On March 6, the Ohio Board of Tax Appeals (BTA) issued its long-awaited decision in L.L. Bean, Inc. v. Levin, Case No. 2010-2853 (Ohio BTA March 6, 2014), the lead “test case” on Ohio’s controversial commercial activity tax (CAT) nexus standard. Although this is the first case in a long line of CAT nexus challenges, the BTA’s decision offers very little in the way of any meaningful guidance. The decision does nothing more than tee up the pure legal issue to be resolved on appeal – namely, whether it is constitutional to impose CAT on an out-of-state business simply because the company makes more than $500,000 in sales to customers in Ohio, or otherwise generates receipts in excess of that amount, without regard to any other in-state connections. For now, the answer to this question is still unresolved.
THE CAT’S 'BRIGHT LINE PRESENCE' TEST
From a constitutional standpoint, the controversial piece of the nexus standard is in R.C. 5751.01(I)(3), which imposes CAT obligations on any person that “has at any time during the calendar year taxable gross receipts of at least $500,000.” This purely economic-based nexus standard flies in the face of the United States Supreme Court’s test in Quill Corp. v. North Dakota, 506 U.S. 298 (1992), a sales tax case which held that the Commerce Clause requires some physical presence before a state can constitutionally tax an out-of-state business. The commissioner’s position is that Quill does not apply to a gross receipts tax like the CAT because in its view, Quill’s rule applies only to sales taxes. Other state courts have ruled that Quill’s test does not apply when corporate income or franchise taxes are at issue, and the United States Supreme Court has refused to review these decisions. But there are no decisions that allow a state to impose a gross receipts tax on purely economic grounds.
THE FACTUAL BACKGROUND
The facts and issues in L.L. Bean are straightforward. L.L. Bean is a traditional catalog and internet seller based in Freeport, Maine. It has no direct contacts in Ohio. Instead, it conducts its business exclusively through interstate commerce from outside the state. While it has retail stores in several other states, it has no stores, offices, personnel or other traditional physical presence in Ohio. However, L.L. Bean’s online and catalog sales to customers in Ohio exceeded $500,000 annually during each of the periods at issue. As a result, L.L. Bean met the statutory test for “bright line presence.” On this basis, the commissioner issued and affirmed assessments against L.L. Bean.
THE BTA’S RULING
L.L. Bean appealed to the BTA, arguing, among other things, that the assessments against the company are (1) unconstitutional under the Commerce Clause of the United States Constitution; and (2) contrary to statute, since they seek to impose the CAT on gross receipts in violation of L.L. Bean’s constitutional rights. Relying on an unbroken line of U.S. Supreme Court authorities, including both Quill and Tyler Pipe, Inc. v. Washington Dep’t of Revenue, 483 U.S. 232 (1987) -- a gross receipts tax case -- L.L. Bean argued that the CAT assessments violated the Commerce Clause because it had no in-state presence, did not engage in any activities in Ohio, and had no third-party performing any activities on its behalf there.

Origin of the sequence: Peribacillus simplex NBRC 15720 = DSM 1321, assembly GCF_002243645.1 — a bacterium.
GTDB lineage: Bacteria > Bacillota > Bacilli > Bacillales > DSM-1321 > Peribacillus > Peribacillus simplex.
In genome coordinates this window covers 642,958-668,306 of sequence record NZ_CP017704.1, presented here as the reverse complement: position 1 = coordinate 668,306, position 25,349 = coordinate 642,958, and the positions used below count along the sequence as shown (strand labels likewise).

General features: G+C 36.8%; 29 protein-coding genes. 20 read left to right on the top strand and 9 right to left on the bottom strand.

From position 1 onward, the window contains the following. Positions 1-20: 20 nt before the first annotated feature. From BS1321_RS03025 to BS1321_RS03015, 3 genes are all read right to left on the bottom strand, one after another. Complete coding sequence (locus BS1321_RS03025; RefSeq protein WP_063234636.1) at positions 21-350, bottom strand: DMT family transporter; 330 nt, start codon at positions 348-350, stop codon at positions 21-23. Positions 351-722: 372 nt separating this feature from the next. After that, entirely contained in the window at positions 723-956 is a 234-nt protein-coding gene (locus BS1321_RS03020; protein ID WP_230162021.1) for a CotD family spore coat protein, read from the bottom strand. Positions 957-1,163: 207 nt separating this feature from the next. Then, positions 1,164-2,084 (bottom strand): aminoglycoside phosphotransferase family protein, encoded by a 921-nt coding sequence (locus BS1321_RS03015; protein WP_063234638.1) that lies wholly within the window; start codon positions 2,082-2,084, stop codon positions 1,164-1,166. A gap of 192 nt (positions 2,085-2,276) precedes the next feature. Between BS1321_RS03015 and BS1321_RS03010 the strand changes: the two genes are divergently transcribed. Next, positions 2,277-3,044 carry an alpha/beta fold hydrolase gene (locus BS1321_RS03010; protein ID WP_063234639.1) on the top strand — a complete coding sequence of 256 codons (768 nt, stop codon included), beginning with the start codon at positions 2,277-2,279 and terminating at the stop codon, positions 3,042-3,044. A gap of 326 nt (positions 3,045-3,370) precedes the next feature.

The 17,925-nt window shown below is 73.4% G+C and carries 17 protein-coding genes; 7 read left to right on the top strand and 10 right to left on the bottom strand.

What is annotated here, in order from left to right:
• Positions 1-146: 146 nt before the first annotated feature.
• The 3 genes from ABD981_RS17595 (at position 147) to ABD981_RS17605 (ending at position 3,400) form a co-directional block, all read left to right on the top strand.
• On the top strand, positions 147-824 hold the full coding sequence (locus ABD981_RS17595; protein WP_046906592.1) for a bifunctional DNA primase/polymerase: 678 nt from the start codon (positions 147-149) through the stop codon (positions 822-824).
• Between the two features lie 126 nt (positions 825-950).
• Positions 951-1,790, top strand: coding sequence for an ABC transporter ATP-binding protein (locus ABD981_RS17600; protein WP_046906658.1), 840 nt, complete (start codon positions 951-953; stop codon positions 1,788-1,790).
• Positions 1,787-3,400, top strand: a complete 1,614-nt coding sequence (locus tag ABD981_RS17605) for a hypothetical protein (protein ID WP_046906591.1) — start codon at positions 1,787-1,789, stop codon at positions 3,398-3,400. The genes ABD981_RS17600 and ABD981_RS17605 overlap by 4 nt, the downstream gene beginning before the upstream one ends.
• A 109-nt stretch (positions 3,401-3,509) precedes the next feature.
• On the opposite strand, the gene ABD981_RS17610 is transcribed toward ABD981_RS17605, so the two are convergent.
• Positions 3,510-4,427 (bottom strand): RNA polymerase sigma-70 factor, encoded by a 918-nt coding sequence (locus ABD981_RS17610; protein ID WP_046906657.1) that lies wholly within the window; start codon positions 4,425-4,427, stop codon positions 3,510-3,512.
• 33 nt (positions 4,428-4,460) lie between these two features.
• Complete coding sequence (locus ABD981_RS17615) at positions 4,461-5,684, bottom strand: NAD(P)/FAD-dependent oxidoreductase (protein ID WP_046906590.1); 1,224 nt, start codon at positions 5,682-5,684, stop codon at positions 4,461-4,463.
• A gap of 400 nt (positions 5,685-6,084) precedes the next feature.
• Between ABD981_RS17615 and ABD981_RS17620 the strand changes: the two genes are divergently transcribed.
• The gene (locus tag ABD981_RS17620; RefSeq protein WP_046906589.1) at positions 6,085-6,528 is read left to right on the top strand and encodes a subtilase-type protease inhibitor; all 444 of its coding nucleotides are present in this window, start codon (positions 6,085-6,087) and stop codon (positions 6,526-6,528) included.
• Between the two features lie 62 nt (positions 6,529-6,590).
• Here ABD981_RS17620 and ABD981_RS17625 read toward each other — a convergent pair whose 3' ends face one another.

The BTA did not reach these constitutional questions. Instead, the BTA focused exclusively on the language of the statute, concluding that the assessment must be affirmed since L.L. Bean met the $500,000 statutory test. The BTA simply kicked the ultimate constitutional question up the line for further review.
A long line of cases holds that the BTA ’s role in constitutional challenges is to receive the evidence concerning the constitutional questions presented, but may not declare the statute unconstitutional. Thus, it is not surprising that the BTA did not rule on the constitutional issues. What is surprising is that the BTA made no factual findings, even though it received evidence from several experts and business representatives. Some of that evidence related to refuting the commissioner’s attempt to show that L.L. Bean had some physical presence in the state through electronic means. The evidence received at the BTA will provide the record that the Ohio Supreme Court will use to decide the constitutional question. It remains to be seen if the Ohio Supreme Court will examine the “pure” legal issue, or whether it will focus on other grounds as well.
For now, we will continue to wait and watch. To date, the commissioner has refused to hold any other protests or protective refund claims in abeyance while the legal issues are resolved, nor has the BTA put any similar pending cases there on hold while the L.L. Bean appeal proceeds. Instead, the commissioner is still aggressively enforcing and is issuing assessments and final determinations to any person who has more than $500,000 in Ohio sales or receipts, forcing companies with no connections in Ohio to make a difficult practical decision about whether to incur the significant costs of litigating their claims. Nothing in the BTA’s decision in L.L. Bean suggests that this will change until we get a substantive ruling on appeal.
Stay tuned …